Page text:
# Are the prime-free sequences $x_{n+1}=4x_n+1$ of odd numbers in bijection with the square numbers greater than $16$?

Are the prime-free sequences $x_{n+1}=4x_n+1$ of odd numbers in bijection with the even square numbers greater than $16$?

Specifically:

Consider only sequences of odd, positive integers, plus zero.

$x_{n+1}=4x_n+1$ is prime free if $3x_0+1$ is square.

But is it prime-free only if $3x_0+1$ is square?

We have the trivial exceptions $0,1,5$ which give squares $1,4,16$; but above that?

A little background / what I know so far... and this is vague and possibly not that helpful :(

1. These sequences are linear combinations of the Lucas sequences:

$a\cdot U_n(5,4)+b\cdot V_n(5,4)$

where $a,b$ take the form:

$a=\frac{3x_0+2}{2}, b=\frac{x_0}{2}$

1. The sequences can be canonically indexed by $x_0\equiv\{1,3,7\}\mod 8$

i.e. every sequence satisfying $x_0\equiv 5\mod 8$ is a subsequence of one of these.

1. I think it's relevant that $3x_0+1$ is always even, and all even squares are of course equivalent mod $4$.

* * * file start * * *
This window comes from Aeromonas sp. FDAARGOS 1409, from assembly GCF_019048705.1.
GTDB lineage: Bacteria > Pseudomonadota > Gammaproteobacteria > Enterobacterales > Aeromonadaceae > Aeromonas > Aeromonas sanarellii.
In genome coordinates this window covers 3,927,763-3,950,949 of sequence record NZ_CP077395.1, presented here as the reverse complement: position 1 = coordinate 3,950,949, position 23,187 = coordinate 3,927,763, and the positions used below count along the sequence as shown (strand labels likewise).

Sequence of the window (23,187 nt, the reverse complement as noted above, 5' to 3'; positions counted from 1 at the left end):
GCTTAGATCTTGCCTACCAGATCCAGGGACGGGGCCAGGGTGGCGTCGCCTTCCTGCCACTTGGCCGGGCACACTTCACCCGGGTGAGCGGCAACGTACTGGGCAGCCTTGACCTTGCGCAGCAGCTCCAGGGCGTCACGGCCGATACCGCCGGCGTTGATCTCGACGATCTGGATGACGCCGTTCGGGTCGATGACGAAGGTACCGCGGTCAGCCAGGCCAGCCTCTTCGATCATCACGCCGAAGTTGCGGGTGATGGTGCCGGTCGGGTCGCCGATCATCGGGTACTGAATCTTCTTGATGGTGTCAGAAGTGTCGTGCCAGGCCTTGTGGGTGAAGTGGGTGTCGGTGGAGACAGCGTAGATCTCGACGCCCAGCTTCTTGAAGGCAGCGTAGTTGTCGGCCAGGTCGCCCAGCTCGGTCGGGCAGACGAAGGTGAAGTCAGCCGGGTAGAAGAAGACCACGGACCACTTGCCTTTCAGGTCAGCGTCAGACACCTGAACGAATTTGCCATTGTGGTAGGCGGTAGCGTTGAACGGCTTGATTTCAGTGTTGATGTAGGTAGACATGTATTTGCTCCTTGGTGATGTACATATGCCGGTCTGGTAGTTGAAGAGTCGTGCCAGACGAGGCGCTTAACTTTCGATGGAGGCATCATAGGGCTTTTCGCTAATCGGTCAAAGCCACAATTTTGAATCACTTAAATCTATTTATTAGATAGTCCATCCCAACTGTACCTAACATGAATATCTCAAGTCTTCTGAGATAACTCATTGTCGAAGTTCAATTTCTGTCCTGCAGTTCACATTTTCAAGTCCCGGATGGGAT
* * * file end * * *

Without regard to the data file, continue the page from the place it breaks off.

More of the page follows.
A huge wealth of important results exists into primitive primes in sequences such as these

1. The Collatz conjecture says the orbits of the Collatz function $(3x+1)\lvert3x+1\rvert_2$ totally order these sequences.

2. I keep suspecting a relationship between the Collatz graph and the kernel of the 2-adic logarithm. Not sure if there's anything in that.

• For $x_0=306$ , there always seems to be a small factor. The generating function is $$\frac{919\cdot 4^n-1}{3}$$ in this case. – Peter Mar 29 '18 at 12:28
• The primes upto $13$ seem to be a "covering set" – Peter Mar 29 '18 at 12:34
• @Peter that's interesting again because that sequence starts $x_0=1225$ (in the odd numbers) which is $7^2\times5^2$. Also $13$ is potentially of slight interest because $12^2$ is the sole exception to Carmichael's theorem which is important in this field. – samerivertwice Mar 29 '18 at 12:36
• @Peter are you able to describe more precisely what you mean about the covering set? – samerivertwice Mar 29 '18 at 12:39
• The set covers all cases (See also my answer) – Peter Mar 29 '18 at 12:42

The sequence $$\frac{919\cdot 4^n-1}{3}$$ is primefree because the number $919\cdot 4^n-1$
• is divisble by $9$ if $n=3k$
• is divisble by $5$ if $n=2k+1$
• is diviyble by $7$ if $n=3k+1$
• is divisble by $13$ if $n=6k+2$
Hence, beginning with $x_0=306$ , we have another prime-free sequence.